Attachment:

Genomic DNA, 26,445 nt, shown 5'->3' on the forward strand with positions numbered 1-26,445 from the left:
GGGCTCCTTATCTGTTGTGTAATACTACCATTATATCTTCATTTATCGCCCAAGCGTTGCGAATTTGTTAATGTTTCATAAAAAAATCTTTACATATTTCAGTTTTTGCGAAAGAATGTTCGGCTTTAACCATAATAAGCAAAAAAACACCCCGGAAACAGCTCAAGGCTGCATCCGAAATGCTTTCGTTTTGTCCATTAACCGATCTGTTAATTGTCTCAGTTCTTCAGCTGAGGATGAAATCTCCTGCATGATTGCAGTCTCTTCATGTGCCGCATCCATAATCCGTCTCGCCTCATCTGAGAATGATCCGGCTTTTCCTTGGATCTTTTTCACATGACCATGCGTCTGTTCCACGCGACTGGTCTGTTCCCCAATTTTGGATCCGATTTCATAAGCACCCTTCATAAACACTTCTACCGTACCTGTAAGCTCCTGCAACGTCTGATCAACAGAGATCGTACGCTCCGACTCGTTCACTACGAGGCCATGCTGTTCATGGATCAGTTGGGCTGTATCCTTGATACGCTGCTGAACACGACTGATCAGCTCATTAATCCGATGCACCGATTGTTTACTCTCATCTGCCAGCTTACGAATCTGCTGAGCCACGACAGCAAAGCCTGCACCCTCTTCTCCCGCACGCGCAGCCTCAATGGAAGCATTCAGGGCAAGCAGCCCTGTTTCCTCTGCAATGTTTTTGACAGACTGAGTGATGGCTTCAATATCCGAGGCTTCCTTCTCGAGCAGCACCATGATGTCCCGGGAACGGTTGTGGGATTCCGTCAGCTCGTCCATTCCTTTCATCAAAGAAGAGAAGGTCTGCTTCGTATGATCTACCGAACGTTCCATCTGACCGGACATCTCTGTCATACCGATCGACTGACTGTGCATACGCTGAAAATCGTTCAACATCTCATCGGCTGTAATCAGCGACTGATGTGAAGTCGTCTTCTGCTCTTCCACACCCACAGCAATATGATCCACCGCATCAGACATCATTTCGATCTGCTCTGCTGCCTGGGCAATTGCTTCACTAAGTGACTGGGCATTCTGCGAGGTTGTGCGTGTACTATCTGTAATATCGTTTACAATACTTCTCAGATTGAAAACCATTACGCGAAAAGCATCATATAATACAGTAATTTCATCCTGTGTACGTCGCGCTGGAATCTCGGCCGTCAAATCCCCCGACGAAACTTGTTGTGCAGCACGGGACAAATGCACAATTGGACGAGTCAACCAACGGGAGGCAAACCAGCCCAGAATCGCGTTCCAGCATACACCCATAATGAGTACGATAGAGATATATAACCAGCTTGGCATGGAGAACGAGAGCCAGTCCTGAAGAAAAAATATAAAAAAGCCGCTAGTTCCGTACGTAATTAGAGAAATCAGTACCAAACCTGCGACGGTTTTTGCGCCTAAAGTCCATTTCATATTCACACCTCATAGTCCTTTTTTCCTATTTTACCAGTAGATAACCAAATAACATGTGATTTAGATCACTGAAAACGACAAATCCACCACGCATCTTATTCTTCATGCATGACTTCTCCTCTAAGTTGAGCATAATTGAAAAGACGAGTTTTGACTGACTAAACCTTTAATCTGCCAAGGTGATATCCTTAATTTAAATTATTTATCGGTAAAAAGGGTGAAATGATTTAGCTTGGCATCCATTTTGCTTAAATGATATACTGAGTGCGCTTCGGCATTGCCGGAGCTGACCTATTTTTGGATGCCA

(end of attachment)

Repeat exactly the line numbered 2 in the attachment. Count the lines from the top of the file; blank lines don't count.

GGGCTCCTTATCTGTTGTGTAATACTACCATTATATCTTCATTTATCGCCCAAGCGTTGCGAATTTGTTAATGTTTCATAAAAAAATCTTTACATATTTCAGTTTTTGCGAAAGAATGTTCGGCTTTAACCATAATAAGCAAAAAAACACCCCGGAAACAGCTCAAGGCTGCATCCGAAATGCTTTCGTTTTGTCCATTAACCGATCTGTTAATTGTCTCAGTTCTTCAGCTGAGGATGAAATCTCCTGCATGATTGCAGTCTCTTCATGTGCCGCATCCATAATCCGTCTCGCCTCATCTGAGAATGATCCGGCTTTTCCTTGGATCTTTTTCACATGACCATGCGTCTGTTCCACGCGACTGGTCTGTTCCCCAATTTTGGATCCGATTTCATAAGCACCCTTCATAAACACTTCTACCGTACCTGTAAGCTCCTGCAACGTCTGATCAACAGAGATCGTACGCTCCGACTCGTTCACTACGAGGCCATGCTGTTCATGGATCAGTTGGGCTGTATCCTTGATACGCTGCTGAACACGACTGATCAGCTCATTAATCCGATGCACCGATTGTTTACTCTCATCTGCCAGCTTACGAATCTGCTGAGCCACGACAGCAAAGCCTGCACCCTCTTCTCCCGCACGCGCAGCCTCAATGGAAGCATTCAGGGCAAGCAGCCCTGTTTCCTCTGCAATGTTTTTGACAGACTGAGTGATGGCTTCAATATCCGAGGCTTCCTTCTCGAGCAGCACCATGATGTCCCGGGAACGGTTGTGGGATTCCGTCAGCTCGTCCATTCCTTTCATCAAAGAAGAGAAGGTCTGCTTCGTATGATCTACCGAACGTTCCATCTGACCGGACATCTCTGTCATACCGATCGACTGACTGTGCATACGCTGAAAATCGTTCAACATCTCATCGGCTGTAATCAGCGACTGATGTGAAGTCGTCTTCTGCTCTTCCACACCCACAGCAATATGATCCACCGCATCAGACATCATTTCGATCTGCTCTGCTGCCTGGGCAATTGCTTCACTAAGTGACTGGGCATTCTGCGAGGTTGTGCGTGTACTATCTGTAATATCGTTTACAATACTTCTCAGATTGAAAACCATTACGCGAAAAGCATCATATAATACAGTAATTTCATCCTGTGTACGTCGCGCTGGAATCTCGGCCGTCAAATCCCCCGACGAAACTTGTTGTGCAGCACGGGACAAATGCACAATTGGACGAGTCAACCAACGGGAGGCAAACCAGCCCAGAATCGCGTTCCAGCATACACCCATAATGAGTACGATAGAGATATATAACCAGCTTGGCATGGAGAACGAGAGCCAGTCCTGAAGAAAAAATATAAAAAAGCCGCTAGTTCCGTACGTAATTAGAGAAATCAGTACCAAACCTGCGACGGTTTTTGCGCCTAAAGTCCATTTCATATTCACACCTCATAGTCCTTTTTTCCTATTTTACCAGTAGATAACCAAATAACATGTGATTTAGATCACTGAAAACGACAAATCCACCACGCATCTTATTCTTCATGCATGACTTCTCCTCTAAGTTGAGCATAATTGAAAAGACGAGTTTTGACTGACTAAACCTTTAATCTGCCAAGGTGATATCCTTAATTTAAATTATTTATCGGTAAAAAGGGTGAAATGATTTAGCTTGGCATCCATTTTGCTTAAATGATATACTGAGTGCGCTTCGGCATTGCCGGAGCTGACCTATTTTTGGATGCCA